Brittain move stuck in park
EAST PALESTINE – The family-owned dealership on East Martin Street targeted for relocation to state Route 14 will remain on East Martin.
Village Solicitor Shirley Smith told Village Council on Monday they needed to make a decision regarding the project.
“It doesn’t look like it’s feasible to move forward at this point,” she said.
The village became involved at the close of 2011 after Brittain Motors owner Tom Brittain requested the property be annexed into East Palestine in order to keep his business in town.
He said that doing so would improve the village’s tax base and create and retain jobs.
The roughly 10 acres along state Route 14 in Unity Township is owned by Brittain and is not being used for anything at this point.
The dealership has operated on East Martin Street since 1925 and the move to state Route 14 was to meet a General Motors requirement that all dealerships be relocated or refurbished.
Council approved the annexation and also approved seeking public funding to extend water and sewer service to the site. The extension was last estimated to cost around $740,000, and the village would have been eligible for grant funding on the basis that the project would create and retain jobs.
The project earned the approval of county commissioners last year as well, but was halted because of a state franchise law prohibiting dealerships from relocating within 10 miles of another dealership offering the same line of automobiles without that dealership’s approval.
Brittain was notified in June 2012 that Dave Flynn, owner of Columbiana Buick-Cadillac-Chevrolet Co., would not sign off on the move.
Since then village officials have been looking for other ways to move the project forward, but Smith said that it doesn’t seem to be possible.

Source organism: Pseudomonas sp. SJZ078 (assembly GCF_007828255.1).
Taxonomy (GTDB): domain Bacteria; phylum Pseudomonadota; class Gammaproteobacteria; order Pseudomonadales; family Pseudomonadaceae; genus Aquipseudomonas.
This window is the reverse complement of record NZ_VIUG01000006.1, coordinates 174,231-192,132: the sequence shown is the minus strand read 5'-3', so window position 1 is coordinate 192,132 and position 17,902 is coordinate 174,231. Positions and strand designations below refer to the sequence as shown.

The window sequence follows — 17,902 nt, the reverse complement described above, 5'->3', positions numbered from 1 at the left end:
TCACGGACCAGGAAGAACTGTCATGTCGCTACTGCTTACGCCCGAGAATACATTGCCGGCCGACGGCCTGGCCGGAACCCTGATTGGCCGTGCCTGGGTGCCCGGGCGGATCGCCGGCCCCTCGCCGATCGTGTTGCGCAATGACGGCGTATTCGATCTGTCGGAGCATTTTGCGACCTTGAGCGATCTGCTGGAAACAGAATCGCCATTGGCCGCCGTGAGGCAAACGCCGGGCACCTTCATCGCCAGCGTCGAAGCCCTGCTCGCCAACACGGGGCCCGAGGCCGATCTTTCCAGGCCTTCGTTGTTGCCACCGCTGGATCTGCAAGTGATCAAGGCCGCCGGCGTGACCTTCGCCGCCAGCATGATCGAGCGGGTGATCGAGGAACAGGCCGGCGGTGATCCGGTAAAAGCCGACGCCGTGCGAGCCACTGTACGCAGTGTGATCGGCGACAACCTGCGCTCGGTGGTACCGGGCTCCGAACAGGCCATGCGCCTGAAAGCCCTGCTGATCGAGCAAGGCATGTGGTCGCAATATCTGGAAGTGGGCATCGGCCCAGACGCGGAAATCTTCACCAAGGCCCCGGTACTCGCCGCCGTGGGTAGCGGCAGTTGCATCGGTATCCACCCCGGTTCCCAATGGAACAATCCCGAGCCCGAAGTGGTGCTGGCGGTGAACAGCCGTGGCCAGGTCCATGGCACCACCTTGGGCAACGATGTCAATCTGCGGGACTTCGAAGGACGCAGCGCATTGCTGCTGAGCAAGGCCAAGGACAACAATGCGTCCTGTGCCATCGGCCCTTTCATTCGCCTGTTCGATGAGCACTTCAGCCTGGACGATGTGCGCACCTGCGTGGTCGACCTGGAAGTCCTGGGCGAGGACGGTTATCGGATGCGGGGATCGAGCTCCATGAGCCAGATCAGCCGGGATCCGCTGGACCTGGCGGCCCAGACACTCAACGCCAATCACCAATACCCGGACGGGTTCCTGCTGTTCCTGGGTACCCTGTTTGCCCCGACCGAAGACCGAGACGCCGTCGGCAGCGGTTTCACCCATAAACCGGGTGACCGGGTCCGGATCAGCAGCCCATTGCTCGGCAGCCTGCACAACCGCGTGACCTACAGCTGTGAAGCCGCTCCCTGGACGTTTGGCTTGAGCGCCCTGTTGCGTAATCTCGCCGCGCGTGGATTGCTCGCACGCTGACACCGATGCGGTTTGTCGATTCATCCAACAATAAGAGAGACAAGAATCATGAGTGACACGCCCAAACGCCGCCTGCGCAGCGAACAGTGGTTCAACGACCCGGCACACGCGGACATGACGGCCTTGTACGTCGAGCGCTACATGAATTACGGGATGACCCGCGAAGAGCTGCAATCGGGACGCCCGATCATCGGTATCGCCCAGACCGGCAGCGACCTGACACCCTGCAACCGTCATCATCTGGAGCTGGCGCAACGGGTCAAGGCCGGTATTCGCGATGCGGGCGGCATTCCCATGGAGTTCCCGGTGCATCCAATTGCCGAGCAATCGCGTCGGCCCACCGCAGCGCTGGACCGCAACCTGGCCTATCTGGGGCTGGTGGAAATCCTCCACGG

Brittain said on Monday he continues to hope he can relocate to state Route 14, but that won’t happen until approval is granted from the Columbiana dealership.
“There’s nothing I can do about that at this point. I will continue to hope that it will be resolved,” he said.
Meeting the GM requirement has also not been resolved yet, he said.
Either way, he thinks the village should continue working to move utilities to state Route 14, with or without him.
“I’d love to see the whole city limits moved north … I think it’s the greatest thing in the world for East Palestine,” he said.
But extending utilities to that area isn’t possible without grant funding, which is something that would have been available as long as Brittain Motors was involved.
Councilman Alan Cohen said, and Finance Director Traci Thompson confirmed, that the village just doesn’t have the money to provide those services to that area on its own.
“Do we want to be out on state Route 14? Sure. Is it something that is probably going to happen? I don’t know,” he said.
Cohen added that bringing outside property into town is also difficult when the affected residents don’t approve.
“Last spring or summer we had a discussion on the annexation issue and a majority of people don’t want to be annexed,” he said.
Council approved a first reading of legislation that could cancel the project. Two more readings are required before a vote.
Council will then need to repeal the previous legislation allowing the utility extension. That legislation was passed on March 12, 2012, Smith said.